• The world doesn’t revolve around you. Don’t just post and then whine about people not commenting on your content. Ask yourself if you’ve gone out and commented on anyone else’s blogs. No? Then why are you surprised that no one is commenting on yours. Go find other posts and wiki pages related to your topic and engage there. Include links back to your content as “additional information you might find useful.”
  • Give people an action. Why are you posting in the first place? Do you want to get people’s opinions on some new initiative? Do you want cross-team collaboration on a white paper? Are you asking your team if they have questions about the new reorganization? Be clear about what you want from your readers.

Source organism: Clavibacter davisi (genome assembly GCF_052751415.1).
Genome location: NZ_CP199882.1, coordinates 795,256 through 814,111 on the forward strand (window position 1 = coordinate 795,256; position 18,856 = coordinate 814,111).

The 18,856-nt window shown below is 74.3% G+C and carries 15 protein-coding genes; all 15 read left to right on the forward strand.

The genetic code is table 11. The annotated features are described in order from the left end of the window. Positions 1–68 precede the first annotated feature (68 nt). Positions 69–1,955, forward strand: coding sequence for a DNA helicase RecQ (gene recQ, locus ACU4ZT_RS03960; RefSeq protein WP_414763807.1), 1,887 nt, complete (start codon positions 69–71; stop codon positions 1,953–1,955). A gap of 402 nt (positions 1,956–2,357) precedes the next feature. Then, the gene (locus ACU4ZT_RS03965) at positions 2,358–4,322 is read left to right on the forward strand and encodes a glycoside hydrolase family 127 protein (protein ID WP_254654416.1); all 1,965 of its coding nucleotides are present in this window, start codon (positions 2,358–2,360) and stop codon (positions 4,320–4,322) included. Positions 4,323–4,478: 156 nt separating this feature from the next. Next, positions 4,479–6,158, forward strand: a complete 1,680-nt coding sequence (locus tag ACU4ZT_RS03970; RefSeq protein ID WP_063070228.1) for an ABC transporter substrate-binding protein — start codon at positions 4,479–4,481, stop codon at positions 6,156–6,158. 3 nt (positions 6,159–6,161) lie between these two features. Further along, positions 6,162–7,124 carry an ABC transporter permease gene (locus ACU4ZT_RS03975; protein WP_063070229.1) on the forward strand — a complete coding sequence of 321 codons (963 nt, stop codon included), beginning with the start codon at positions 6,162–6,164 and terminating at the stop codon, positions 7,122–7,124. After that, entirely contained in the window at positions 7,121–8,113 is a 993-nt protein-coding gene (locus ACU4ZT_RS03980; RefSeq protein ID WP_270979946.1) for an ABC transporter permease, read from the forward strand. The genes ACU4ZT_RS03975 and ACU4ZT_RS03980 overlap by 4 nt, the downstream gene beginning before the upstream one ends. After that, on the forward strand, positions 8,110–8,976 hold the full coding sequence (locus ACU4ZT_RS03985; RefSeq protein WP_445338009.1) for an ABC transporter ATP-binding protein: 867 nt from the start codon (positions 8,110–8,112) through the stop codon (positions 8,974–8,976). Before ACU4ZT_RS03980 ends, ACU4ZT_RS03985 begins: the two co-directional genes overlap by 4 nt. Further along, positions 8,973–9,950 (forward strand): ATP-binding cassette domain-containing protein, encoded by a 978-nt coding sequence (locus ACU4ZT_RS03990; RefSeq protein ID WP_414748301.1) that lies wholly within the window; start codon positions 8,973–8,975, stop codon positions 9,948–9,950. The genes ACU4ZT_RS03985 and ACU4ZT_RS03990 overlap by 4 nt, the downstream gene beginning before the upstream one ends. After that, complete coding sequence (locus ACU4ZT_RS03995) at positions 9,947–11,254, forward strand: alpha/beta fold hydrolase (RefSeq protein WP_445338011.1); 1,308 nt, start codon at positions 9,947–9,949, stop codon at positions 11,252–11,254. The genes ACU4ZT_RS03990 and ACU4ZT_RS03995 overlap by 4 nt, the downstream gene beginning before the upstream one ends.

• Tell them what’s in it for them. Tell me what benefit I get from taking time out of my day to click over to your blog/wiki page/forum and read it. Will I get an opportunity to influence future policy? Will this be the new location where all of our meeting agendas and minutes will be kept? Is creating my profile required for my performance assessment? Will I get to get answers directly from a VP instead of some anonymous email address? Don’t just tell me that it’s there and to click the link because that’s not enough. Entice me. Whet my appetite for what I’m going to get for my time.